Jane Hatton, who manages Evenbreak, a not-for-profit job board run by disabled people for disabled people, publishes her monthly article on the subject of employment and diversity.
Confidence is important when job-seeking. If we don’t have confidence in our own abilities, why would we expect a prospective employer to have confidence in them? Unfortunately, being unemployed can make it difficult to remain confident, particularly when we may have faced a number of rejections, or worse, had our CVs completely ignored. This month, I’ve got some suggestions for boosting that confidence again.
Carry out a Skills Audit
Write down all the skills, qualities, experience, knowledge, talents and abilities that you have acquired in your life. For more details on how to do this in a structured way, please read last month’s article.
Successfully achieving goals can be very satisfying, and help to boost confidence levels. Make sure that the goals you set yourself are SMART (Specific, Measurable, Achievable, Relevant and Time-bound) so that you don’t set yourself up to fail. Relevant goals could include, for example, setting aside a morning to create three different types of CV to decide which sells your skills best, and then you have a template to adapt for each job you go for. Or perhaps deciding to research an employer you would like to work for and sending them a speculative CV and cover letter by the end of the week. This makes you feel more pro-active, more in control, and continually moving towards the ultimate goal of landing that dream job.
Control your “Internal Dialogue”
We all have that little voice in our heads, and it tends to sabotage rather than help. You know, the one that says “you’re useless, you’ll never get a job, no point in even trying” in response to being rejected for a job. The good news is that this is your voice, and therefore you can change it, or at least challenge it. If you find yourself thinking negative thoughts like this, challenge them. OK, so you didn’t get that job. Instead of catastrophising the situation, instead try to think “on this occasion they thought someone else met their criteria more closely than me, well – it’s their loss, what can I learn from this before putting it behind me and concentrating on the next job application”.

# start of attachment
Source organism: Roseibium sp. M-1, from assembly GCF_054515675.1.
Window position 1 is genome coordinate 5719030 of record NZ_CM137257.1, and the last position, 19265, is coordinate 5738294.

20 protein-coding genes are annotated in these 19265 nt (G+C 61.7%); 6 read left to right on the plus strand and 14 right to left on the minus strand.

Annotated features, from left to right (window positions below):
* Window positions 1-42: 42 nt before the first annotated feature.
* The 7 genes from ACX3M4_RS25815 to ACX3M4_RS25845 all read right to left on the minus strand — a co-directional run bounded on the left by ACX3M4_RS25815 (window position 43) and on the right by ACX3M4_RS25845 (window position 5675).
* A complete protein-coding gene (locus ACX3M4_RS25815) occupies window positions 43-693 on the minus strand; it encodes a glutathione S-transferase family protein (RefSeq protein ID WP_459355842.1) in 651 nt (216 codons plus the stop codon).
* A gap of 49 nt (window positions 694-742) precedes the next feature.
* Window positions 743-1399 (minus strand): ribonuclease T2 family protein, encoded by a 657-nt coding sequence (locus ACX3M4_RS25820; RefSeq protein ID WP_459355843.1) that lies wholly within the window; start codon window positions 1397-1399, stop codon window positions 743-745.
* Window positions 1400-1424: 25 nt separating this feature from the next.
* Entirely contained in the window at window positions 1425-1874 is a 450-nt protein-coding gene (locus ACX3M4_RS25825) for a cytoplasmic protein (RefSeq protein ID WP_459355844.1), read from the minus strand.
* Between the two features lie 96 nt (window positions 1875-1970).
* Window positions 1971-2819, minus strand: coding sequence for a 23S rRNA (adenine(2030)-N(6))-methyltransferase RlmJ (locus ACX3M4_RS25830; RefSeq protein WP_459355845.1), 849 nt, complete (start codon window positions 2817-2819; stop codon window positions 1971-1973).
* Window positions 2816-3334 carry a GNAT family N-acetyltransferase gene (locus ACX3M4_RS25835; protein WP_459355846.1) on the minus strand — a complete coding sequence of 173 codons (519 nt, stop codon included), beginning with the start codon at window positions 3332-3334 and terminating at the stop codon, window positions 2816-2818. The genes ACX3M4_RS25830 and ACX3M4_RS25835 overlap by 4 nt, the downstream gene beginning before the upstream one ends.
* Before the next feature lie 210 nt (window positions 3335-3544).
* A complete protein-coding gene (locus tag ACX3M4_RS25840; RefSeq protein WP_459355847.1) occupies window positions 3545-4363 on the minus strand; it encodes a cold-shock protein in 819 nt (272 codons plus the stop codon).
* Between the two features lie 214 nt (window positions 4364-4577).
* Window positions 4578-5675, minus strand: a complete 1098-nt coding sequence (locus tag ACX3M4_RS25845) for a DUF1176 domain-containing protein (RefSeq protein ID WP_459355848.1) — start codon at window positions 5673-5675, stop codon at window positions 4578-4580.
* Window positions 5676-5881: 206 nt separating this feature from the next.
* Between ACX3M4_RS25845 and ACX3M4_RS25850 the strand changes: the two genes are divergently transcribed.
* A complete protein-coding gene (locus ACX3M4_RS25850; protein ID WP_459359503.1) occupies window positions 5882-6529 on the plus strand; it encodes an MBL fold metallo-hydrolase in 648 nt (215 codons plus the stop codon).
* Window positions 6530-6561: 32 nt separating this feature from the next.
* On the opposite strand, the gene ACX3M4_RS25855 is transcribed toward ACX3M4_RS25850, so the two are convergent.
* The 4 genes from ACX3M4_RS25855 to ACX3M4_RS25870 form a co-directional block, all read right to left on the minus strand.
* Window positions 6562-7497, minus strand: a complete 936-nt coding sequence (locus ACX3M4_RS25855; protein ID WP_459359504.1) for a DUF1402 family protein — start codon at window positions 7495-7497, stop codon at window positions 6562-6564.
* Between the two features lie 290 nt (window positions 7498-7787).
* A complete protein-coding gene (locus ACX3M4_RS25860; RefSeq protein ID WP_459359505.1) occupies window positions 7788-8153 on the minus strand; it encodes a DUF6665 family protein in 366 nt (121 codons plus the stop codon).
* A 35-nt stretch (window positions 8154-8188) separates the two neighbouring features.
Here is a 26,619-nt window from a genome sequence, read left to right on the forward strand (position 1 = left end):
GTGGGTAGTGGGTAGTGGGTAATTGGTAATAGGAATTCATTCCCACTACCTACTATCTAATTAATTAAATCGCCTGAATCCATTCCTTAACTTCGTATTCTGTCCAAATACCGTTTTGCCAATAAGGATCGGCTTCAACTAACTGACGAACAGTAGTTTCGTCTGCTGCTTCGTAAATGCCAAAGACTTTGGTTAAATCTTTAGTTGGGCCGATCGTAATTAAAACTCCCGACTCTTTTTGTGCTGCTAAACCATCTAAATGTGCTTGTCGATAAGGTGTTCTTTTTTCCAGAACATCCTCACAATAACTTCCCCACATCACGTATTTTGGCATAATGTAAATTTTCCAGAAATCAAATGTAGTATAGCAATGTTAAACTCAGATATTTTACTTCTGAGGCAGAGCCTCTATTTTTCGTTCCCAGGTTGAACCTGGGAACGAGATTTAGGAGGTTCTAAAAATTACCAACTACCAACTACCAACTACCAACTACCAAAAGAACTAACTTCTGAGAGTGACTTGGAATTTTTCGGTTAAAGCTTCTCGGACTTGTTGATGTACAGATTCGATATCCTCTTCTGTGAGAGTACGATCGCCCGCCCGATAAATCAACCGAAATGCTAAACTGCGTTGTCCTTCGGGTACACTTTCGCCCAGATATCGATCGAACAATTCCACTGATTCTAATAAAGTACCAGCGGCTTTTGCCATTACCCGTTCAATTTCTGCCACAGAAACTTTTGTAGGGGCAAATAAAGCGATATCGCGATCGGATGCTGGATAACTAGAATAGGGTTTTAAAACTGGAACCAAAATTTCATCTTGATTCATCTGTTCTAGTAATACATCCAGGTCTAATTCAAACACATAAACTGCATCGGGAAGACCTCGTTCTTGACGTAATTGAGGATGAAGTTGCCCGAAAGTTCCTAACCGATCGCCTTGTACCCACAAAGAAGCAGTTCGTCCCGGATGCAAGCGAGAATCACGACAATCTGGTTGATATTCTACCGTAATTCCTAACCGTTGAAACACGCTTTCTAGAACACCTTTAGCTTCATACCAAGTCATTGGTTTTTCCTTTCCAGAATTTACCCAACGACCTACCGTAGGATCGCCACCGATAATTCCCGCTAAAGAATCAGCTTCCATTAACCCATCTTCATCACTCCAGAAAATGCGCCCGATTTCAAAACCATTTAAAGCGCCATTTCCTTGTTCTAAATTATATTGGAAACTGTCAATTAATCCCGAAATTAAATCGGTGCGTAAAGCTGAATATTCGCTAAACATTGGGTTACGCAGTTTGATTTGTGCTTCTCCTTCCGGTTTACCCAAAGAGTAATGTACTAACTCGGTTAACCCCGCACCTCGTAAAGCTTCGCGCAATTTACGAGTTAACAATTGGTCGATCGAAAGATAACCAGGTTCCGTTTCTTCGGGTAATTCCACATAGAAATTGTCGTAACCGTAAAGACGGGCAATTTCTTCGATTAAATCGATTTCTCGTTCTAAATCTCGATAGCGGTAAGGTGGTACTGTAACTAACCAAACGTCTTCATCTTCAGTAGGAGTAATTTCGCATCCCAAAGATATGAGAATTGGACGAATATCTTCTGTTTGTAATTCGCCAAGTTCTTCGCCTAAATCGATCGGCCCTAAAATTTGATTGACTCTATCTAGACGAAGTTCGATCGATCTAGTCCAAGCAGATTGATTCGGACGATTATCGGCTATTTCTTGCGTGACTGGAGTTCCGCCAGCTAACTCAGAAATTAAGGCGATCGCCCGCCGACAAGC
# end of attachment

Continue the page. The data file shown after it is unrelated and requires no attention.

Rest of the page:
Putting things in Context
Having a job title, and all that comes with it (income, self-esteem etc), is important, but it doesn’t define who you are as a person. In the current economic climate there are far fewer jobs available than there are people looking for them, and many, many extremely talented people are out of work, so there is no shame involved, just a difficult situation. As human beings in this society our job title is part of our identity, but only part. In every other respect we are still the same person as we were when we were last working. We have the same personality, relationships, friendships, skills, interests. If you are a parent, for example, being a good Mum or Dad is far more important than what your job title happens to be. Your children and family and friends won’t judge you on whether or not you happen to be in work at the moment, and neither should you. It’s important, but there are far more important things.
Fake it ‘til you Make it!
Whilst our mood can affect our behaviour, it can work the other way round too. If you behave as if you were full of confidence, you will start to feel more confident. For example, if you go into a job interview telling yourself you are no good, you failed the last four interviews you went for and will probably fail this one as well, you almost certainly will, as this will show in the way you behave. However, if you tell yourself that you have looked at the job description and know that you can do all of the tasks on there, you have all the skills they are looking for and you would be really great in this role, you will behave and look and sound much more confident – greatly improving your chances of success.
I hope these suggestions have been helpful and that you soon regain that all-important confidence you once had, helping future employers have confidence in you too.
By Jane Hatton